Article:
Sailing Like Stink

by Vermont Rice

Topsail aloft!

Captain Steve looking aloft

Cracking spars on the first day out not allowed

Cracking spars on the first day out not allowed

We had our work cut out for us to get Ceres ready to head south, but this time the cargo loading was actually a snap.

Yes, it’s a pretty odd expression, but one I’ve heard Captain Steve use several times. Yesterday it applied to us pretty well.  It was an amazing experience to see Ceres belting down into the narrows of the southern end of Lake Champlain under all canvas, heeled over nicely (but not too nicely) under a freshening north wind.  At about 5.5 knots we were verging on overpressed with sail, and started to worry about losing the topsail club or even the topmast on the first day out, and so we doused it.  Still, we can put up a nice little mountain of canvas even without the topsail, and after lowering it we were still making 5 knots under staysail, yankee jib, main, and mizzen.  Sailmaker Matthew Wright and Riggers Carrie Glessner and Will Young ought to be good and proud of their work.  Breathtaking.  Brings to mind an expression my grandfather used that I occasionally deploy myself, “there’s glory in it!”

 

Three wagons full of just-baled hay rolled under cover mere minutes before a thunderstorm?

“There’s glory in it!”

Perfect blooms on your dahlias?

“There’s glory in it!”

Dealing with bloated sheep by tubing the sheep gas out of the stomach?

“There’s no glory in it.”

Well, sometimes there’s plenty of glory and sometimes there’s not.  We are on the move and bound for New York for the second time.  There’s glory in that, for certain.  But also a lot of unglorious work, lifting, sanding, fixing, and struggling with the many complicated challenges in making this project of many moving parts work the way it is supposed to.  About half my day yesterday was consumed with a task with no glory in it, chasing small water leaks out of hidden air spaces in the hull construction by injecting epoxy resin into voids, tough to do at any time but very challenging when the boat is full of stuff and is pounding down the lake.

Today Ceres is still on the move, masts down now, motoring through the New York State canal system, and at last check is nearing Fort Edward.  As for me, your author and raconteur, at least up to this point, I am no longer with the ship.  Last night after a round of drinks at Howie’s in Whitehall, I traded places with Andrew Willner who now assumes my shipboard role in the capacity of Acting Director.  I personally am very hopeful that this is the beginning of an excellent collaborative working partnership with a man with many years of experience in craftsmanship, sailing, and in promoting waterfront sustainability, whose work and genial nature have earned the respect of pretty much everyone I have met who has had much to do with traditional sail and New York Harbour.  VSFP is lucky and honored to welcome Andrew on board.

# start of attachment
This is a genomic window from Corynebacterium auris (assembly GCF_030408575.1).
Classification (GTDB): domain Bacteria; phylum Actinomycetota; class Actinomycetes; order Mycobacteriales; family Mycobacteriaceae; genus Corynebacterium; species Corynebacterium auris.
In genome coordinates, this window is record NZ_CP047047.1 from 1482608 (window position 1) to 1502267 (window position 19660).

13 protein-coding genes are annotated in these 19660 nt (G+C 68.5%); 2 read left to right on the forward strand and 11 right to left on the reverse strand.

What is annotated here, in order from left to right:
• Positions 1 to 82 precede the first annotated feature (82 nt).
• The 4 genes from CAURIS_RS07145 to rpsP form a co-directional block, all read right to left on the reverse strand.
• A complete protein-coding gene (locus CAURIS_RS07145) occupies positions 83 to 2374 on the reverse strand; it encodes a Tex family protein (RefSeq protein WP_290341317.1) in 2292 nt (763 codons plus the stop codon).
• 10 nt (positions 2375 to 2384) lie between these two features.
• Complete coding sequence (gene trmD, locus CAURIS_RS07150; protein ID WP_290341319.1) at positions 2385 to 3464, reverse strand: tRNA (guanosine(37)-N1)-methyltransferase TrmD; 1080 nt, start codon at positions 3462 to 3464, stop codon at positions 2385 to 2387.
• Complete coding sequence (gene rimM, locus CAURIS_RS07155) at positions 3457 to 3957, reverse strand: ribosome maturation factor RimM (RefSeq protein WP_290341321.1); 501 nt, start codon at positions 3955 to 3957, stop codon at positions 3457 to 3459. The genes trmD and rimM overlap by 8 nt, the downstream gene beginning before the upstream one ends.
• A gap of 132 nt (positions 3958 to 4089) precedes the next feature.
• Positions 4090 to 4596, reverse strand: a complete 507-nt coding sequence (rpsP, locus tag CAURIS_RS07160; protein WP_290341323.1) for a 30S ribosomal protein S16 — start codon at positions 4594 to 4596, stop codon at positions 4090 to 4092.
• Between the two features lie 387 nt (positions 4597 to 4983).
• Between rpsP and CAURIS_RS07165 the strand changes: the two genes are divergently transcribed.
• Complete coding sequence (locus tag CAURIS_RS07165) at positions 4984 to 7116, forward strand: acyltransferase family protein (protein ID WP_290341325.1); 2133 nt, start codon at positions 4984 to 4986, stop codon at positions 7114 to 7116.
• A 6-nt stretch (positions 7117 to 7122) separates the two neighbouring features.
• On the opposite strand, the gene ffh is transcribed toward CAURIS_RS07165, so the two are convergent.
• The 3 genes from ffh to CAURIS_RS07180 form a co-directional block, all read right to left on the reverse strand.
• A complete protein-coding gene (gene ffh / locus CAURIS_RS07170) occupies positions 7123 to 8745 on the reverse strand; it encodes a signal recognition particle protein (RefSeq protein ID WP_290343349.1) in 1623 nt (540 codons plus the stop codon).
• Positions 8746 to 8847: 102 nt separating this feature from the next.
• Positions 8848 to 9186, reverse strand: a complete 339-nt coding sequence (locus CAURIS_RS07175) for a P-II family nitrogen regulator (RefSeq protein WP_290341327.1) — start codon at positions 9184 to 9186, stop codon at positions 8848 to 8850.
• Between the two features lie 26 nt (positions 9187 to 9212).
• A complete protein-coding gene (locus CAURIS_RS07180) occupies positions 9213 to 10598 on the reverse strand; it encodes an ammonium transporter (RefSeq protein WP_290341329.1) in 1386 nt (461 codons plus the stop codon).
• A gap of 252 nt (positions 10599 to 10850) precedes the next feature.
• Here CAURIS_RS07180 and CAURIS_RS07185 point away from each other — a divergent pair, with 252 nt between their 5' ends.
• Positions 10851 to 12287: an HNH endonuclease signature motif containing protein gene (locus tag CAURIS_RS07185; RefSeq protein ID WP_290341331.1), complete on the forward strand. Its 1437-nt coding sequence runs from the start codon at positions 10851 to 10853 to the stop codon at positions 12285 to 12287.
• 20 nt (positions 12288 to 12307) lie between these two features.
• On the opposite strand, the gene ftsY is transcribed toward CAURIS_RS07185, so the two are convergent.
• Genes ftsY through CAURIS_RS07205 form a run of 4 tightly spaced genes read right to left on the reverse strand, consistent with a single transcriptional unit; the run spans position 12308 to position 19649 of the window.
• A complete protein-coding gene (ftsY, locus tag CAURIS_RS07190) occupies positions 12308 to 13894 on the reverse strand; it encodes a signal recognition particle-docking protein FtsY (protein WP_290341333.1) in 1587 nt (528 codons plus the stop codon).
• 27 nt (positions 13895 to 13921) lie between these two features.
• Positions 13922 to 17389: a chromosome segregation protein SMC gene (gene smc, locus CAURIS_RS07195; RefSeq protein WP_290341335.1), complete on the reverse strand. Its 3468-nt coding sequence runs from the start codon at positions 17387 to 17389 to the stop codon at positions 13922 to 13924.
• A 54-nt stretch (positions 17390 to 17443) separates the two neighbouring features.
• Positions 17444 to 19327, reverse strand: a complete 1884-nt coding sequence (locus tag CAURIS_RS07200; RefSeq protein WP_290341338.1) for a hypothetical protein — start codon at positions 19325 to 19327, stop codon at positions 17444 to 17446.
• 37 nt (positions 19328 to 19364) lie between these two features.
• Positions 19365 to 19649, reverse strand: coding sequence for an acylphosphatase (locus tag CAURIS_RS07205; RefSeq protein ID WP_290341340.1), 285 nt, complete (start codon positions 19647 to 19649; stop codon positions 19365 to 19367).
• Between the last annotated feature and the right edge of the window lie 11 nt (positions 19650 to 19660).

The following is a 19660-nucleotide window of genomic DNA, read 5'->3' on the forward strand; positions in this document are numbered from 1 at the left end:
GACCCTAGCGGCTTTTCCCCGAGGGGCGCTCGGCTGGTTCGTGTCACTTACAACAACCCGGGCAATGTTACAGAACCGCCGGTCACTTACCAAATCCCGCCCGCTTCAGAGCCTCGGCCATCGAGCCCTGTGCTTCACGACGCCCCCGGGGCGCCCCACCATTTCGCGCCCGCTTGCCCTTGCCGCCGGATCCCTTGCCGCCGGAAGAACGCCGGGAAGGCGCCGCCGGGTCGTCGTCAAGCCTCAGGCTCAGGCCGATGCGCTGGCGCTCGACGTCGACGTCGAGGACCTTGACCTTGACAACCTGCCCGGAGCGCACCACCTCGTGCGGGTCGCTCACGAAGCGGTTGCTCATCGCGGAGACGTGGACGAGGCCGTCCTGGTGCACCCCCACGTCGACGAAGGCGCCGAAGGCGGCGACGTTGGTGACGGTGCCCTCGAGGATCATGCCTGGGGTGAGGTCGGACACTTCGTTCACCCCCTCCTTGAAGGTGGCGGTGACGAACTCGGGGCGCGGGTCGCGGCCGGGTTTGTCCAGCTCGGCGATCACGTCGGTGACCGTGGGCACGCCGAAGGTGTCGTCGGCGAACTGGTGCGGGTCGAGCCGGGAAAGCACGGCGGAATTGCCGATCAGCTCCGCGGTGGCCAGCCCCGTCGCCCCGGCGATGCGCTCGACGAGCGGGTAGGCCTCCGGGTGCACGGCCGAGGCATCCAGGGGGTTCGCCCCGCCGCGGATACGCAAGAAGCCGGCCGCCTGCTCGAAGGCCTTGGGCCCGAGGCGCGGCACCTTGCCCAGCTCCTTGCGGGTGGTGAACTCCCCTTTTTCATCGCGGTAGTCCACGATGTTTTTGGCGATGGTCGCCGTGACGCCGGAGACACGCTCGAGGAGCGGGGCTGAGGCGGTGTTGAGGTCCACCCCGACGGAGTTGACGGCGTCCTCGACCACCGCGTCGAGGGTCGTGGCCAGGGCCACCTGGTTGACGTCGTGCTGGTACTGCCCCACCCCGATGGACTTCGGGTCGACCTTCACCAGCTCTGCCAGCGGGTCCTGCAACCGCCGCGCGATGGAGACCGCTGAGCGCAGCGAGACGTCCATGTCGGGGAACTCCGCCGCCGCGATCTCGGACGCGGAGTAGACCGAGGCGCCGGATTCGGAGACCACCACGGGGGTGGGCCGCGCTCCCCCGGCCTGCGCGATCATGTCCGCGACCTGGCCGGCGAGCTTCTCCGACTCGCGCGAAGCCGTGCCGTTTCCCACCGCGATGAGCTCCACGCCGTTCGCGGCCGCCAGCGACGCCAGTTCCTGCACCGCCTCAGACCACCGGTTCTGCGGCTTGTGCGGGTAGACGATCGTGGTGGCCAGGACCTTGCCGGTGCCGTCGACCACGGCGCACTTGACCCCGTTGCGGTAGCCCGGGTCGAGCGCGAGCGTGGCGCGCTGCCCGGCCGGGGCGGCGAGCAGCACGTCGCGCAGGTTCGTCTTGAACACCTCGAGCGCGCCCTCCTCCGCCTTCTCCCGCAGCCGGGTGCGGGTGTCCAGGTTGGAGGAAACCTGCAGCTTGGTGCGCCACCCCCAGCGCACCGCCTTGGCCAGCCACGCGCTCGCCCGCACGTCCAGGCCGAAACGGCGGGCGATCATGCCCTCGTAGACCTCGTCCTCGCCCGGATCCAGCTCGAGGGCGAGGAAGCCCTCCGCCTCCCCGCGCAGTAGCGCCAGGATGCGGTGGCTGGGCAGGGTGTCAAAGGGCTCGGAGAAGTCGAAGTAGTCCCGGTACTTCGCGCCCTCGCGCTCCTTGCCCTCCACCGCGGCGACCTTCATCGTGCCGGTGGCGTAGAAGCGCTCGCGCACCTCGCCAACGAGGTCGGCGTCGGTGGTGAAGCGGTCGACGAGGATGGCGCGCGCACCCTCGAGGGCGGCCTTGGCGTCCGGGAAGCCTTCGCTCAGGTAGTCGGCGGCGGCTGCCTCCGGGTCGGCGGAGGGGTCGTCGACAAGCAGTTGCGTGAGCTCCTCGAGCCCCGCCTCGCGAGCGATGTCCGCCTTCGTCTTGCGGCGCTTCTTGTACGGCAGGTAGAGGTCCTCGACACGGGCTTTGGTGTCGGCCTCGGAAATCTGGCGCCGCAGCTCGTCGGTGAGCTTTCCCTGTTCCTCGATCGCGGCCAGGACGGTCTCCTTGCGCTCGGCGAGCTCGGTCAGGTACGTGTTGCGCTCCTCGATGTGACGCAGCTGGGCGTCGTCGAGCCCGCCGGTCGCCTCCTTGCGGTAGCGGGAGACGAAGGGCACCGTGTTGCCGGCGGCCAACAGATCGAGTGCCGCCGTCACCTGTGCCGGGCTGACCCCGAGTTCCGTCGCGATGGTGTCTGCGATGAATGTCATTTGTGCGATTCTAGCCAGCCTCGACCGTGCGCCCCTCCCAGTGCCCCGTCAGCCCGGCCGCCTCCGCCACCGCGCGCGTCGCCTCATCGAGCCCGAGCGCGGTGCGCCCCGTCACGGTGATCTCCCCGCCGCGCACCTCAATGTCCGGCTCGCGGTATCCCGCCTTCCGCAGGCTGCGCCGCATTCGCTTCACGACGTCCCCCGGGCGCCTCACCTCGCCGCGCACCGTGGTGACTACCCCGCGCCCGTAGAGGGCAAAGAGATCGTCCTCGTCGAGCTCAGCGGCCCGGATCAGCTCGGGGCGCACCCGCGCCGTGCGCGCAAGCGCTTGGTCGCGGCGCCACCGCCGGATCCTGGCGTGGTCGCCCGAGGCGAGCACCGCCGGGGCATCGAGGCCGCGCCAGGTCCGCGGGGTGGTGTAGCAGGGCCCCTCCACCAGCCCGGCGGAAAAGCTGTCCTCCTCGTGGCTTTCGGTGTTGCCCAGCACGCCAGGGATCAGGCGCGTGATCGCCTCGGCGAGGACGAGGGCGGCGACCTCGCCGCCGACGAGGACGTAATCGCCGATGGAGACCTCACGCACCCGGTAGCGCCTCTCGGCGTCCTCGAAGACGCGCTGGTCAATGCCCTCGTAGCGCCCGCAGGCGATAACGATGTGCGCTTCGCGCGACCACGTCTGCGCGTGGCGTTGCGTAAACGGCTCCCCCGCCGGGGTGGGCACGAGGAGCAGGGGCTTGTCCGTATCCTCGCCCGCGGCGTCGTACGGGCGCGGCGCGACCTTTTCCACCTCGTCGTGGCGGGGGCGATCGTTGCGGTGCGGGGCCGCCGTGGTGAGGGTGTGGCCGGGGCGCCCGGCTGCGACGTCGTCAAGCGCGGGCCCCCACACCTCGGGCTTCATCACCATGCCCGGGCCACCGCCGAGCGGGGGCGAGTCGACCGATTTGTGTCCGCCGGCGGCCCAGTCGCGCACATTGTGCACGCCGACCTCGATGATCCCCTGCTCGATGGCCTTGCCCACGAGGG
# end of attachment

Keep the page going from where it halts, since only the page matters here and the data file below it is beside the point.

As for me, the rice plants that I mentioned last time are now pushing seven inches tall and the paddies are in great shape and transplanting is underway.  I needed the liberty to tend to my farm at this early point in the growing season.  I can’t deny that I track the progress of Ceres compulsively now, as perhaps some of you readers did last year when I was aboard.  So I know that the same steady rain that watered my garden transplants and added depth to my rice fields also fell on Ceres as the crew guided her through at least seven or eight locks today.  But the mission advances, despite the challenges, delays and problems.  We have a much smaller crew than last year, when many events were amped up into mini-festivals through the energy of Greenhorns and its dedicated volunteers and staff.  Now we are trying to advance to the next stage, to where we can hopefully build on the work and the recognition of last year, and hopefully wean ourselves down to a primary crew of four, all based on the barge.  Ultimately a small craft like Ceres really ought to be run as a mobile market by a crew of two, but we are not there yet.